Various ceremonies and rituals such as hair- cutting, rice-eating, wedding, consecration and the seventh month ceremony finds a place in the novel. The novel shows how the villagers cling (hold tightly) to their age-old faiths for succour and relief. Beliefs and superstitions govern the sensitive minds of the Kanthapurians. There is a scene in which the treasures of core are counted as “Three-Hm-Four-Hm –Five” and because of the superstition which forbids the mention of six, it becomes, “God’s extra”.

Moorthy’s horoscope doesn’t agree with that of the daughter of Ramayya and hence the bride’s family get disheartened. The clucking of the wall-lizards indicate propitiousness, auspiciousness. On seeing a shooting star seeping across the sky, the villagers say: ”Some good soul has left the earth”. When someone has been attacked by Malaria, they used to do some rituals instead of taking quinine pills believing that those rituals will eradicate the disease.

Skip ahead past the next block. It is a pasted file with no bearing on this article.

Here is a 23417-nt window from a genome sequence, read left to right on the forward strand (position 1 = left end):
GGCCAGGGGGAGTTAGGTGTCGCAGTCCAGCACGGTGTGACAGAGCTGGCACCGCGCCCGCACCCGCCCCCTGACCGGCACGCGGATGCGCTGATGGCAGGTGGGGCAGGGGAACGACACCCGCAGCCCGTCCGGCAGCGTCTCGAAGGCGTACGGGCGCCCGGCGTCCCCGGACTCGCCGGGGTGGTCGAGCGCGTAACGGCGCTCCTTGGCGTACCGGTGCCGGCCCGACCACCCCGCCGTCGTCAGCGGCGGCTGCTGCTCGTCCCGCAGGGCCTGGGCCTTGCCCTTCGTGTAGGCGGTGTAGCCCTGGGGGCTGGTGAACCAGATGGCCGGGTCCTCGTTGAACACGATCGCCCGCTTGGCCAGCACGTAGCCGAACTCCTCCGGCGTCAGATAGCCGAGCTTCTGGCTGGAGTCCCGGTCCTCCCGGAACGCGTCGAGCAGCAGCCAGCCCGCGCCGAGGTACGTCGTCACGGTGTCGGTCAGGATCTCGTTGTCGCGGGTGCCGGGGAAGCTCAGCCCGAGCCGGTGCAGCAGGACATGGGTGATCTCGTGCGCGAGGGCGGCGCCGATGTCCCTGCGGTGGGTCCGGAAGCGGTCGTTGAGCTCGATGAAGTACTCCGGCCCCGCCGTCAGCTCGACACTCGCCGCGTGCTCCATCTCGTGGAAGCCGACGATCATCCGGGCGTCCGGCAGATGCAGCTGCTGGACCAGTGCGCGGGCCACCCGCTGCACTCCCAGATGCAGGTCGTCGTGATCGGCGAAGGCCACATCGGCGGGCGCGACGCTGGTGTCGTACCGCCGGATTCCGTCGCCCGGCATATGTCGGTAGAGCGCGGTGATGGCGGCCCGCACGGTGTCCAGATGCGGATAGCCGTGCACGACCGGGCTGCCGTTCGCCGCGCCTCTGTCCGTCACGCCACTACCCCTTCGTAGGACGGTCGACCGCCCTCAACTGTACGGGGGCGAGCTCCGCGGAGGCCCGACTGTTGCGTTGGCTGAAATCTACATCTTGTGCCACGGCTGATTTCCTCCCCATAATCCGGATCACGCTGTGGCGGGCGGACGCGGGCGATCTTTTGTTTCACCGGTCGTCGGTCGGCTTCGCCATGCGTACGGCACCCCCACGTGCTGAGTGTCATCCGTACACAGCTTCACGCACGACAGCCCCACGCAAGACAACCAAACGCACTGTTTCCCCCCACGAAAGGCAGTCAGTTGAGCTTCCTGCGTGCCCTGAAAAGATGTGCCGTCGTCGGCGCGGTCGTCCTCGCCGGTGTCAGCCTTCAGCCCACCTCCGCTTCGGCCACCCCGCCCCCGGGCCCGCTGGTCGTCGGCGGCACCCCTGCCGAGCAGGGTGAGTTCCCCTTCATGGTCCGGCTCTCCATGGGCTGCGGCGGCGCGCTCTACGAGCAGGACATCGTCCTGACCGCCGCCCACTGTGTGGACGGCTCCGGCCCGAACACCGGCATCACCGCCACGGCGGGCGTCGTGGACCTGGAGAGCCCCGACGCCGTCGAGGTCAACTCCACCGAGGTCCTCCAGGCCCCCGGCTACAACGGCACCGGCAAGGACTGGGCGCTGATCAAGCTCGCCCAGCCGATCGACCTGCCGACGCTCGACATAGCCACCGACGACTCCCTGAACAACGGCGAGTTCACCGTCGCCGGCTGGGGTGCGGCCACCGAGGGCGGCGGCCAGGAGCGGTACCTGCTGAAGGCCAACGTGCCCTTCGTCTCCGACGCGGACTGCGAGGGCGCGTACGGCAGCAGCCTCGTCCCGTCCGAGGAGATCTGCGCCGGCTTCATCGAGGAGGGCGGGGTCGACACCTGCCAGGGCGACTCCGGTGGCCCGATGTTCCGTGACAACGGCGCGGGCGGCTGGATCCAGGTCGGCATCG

Before filling the earth the “peasants throw handfuls of puffed rice in the eight directions for warding off evil and for a good harvest”. Again it’s through the use of the rustic idiom a flavour of rurality is captured. The idiom and rhythm of the regional language are sometimes reflected in their novel. There are similes, comparisons and vituperative (harsh/abusive) terms which smell of the agrarian soil and culturet. Fine and detailed agrarian imagery is seen in many descriptions throughout the novel.

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Kanthapura, a Cultural Study. (2017, Apr 28). Retrieved from https://phdessay.com/kanthapura-a-cultural-study/